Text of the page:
In this article, you’ll find a collection of the best GDPR-friendly Google Analytics alternatives for WordPress.
But before we dive into the products, it helps to know what makes other analytics solutions more GDPR-friendly than Google Analytics.
There are three things, in particular, that make these plugins more privacy-friendly than Google Analytics.
1. Other uses of visitor data: First, Google Analytics has gotten in trouble with the EU because they don’t sufficiently anonymize visitor data, and they match it with data from other products to create a more robust user profile. The problem with Google Analytics isn’t what you do with your visitors’ data; it’s what they’re doing with it. None of the tools listed here do anything with your user’s data besides storing it for you.
3. Saving personal data to the database: Lastly, these products either collect user consent before tracking personal data or thoroughly anonymize any personally identifiable information. For instance, it’s impossible to track the number of unique visitors your site gets without using cookies or IP addresses in some way. If one of the products below uses the visitor’s IP address, it encrypts it and uses this unique ID instead of storing the plain IP address.
Now that you know what makes these tools more privacy-friendly than Google Analytics, here are our top recommendations for WordPress users.
If you need a GDPR-compatible analytics plugin, check out Independent Analytics. It’s a great privacy-friendly alternative to Google Analytics for anyone using WordPress.
And unlike third-party analytics scripts, this data is recorded entirely on your server without being transferred to or from any other location. If you’re in the EU, you don’t have to worry about if your user data is being sent to the US or anywhere else. As long as your site is hosted in the EU, then Independent Analytics is going to be running in the EU, creating and storing the data on your server.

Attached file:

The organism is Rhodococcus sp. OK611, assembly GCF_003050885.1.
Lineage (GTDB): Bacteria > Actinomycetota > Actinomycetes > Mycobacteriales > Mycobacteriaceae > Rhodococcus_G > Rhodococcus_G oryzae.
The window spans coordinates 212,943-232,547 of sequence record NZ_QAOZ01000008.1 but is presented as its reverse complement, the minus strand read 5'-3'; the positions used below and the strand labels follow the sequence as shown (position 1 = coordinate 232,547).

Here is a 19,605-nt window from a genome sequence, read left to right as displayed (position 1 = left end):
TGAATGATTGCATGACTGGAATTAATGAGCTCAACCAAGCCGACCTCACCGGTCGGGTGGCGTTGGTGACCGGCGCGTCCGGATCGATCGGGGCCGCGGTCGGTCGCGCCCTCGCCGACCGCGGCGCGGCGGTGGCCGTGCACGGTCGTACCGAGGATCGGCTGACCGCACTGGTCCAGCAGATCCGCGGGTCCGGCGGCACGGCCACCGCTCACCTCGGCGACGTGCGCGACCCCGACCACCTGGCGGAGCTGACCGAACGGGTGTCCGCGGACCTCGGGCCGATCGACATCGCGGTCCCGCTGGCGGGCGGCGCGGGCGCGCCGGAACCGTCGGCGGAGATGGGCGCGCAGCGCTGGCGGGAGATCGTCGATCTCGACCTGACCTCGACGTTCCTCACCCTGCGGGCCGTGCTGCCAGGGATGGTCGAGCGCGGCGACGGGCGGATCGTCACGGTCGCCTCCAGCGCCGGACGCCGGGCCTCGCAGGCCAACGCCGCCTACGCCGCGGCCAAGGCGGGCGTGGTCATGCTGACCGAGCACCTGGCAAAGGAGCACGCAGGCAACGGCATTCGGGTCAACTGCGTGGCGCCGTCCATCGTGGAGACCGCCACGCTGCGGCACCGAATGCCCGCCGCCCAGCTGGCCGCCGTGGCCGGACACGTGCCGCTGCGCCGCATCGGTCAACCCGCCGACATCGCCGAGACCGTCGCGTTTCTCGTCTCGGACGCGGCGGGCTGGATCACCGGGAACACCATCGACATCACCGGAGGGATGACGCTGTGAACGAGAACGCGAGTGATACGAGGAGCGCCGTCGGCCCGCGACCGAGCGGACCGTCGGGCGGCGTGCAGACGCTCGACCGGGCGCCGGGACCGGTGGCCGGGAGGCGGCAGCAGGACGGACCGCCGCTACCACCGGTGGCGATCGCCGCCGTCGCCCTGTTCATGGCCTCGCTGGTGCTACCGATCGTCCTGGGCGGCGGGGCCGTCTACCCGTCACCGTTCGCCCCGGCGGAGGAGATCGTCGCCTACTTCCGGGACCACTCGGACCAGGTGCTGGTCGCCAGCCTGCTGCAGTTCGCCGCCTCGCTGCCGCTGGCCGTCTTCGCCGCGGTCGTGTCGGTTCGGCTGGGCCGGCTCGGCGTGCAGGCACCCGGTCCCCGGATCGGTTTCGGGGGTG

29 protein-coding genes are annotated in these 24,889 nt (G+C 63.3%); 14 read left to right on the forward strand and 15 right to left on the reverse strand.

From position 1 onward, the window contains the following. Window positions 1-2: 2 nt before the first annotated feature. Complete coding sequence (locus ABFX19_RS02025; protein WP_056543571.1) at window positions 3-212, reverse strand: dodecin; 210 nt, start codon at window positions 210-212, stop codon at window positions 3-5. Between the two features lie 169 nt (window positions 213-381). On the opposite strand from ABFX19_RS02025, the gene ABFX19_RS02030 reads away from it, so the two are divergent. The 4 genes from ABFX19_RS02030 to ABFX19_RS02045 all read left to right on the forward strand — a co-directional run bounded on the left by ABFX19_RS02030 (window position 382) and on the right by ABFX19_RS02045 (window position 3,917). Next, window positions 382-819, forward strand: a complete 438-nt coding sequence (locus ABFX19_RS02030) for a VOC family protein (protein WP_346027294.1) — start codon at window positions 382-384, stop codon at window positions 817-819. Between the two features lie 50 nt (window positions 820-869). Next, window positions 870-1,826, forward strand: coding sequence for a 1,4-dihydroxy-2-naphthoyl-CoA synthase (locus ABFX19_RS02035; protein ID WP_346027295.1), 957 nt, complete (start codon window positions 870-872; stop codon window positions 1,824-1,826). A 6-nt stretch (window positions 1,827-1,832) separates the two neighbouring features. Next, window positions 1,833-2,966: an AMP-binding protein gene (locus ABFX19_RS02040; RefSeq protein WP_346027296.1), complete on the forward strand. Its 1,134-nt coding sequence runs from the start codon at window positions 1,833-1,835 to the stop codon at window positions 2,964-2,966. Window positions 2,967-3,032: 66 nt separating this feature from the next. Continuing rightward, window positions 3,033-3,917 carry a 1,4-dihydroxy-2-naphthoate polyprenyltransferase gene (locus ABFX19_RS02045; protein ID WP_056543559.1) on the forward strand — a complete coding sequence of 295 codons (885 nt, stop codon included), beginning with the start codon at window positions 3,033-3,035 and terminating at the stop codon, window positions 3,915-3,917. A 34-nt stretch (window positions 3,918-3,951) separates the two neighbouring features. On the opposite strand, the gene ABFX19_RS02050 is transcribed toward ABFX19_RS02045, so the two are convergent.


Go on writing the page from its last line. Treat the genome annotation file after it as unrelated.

Matomo has both a cloud version and an on-premise version that allows you to record and store data entirely on your server. As a WordPress user, integrating Matomo’s cloud tracking is extremely easy, thanks to the availability of the Matomo WordPress plugin.
Rather than avoiding the tracking of personal data, Matomo has a different approach. You can enable personal data tracking and add a consent form to ensure that it is okay. This is different than in Google Analytics, where your visitors’ data is used for other purposes outside of your organization. It is possible to request consent instead and then track personal data without violating regulations.
If you want an analytics solution that has configurable privacy settings, Matomo may be a good choice for your site.
WP Statistics is another great alternative to Google Analytics for WordPress websites.
With WP Statistics, you get a dashboard with all manner of analytics about your visitors. You can find a chart showing your daily visitors, your recent visits, the top referring sites, and your search engine traffic.
In terms of data privacy, WP Statistics hashes the visitor IPs and stores these anonymized values in the database. This is a common practice and allows them to count unique visitors without saving visitor IP addresses in the database.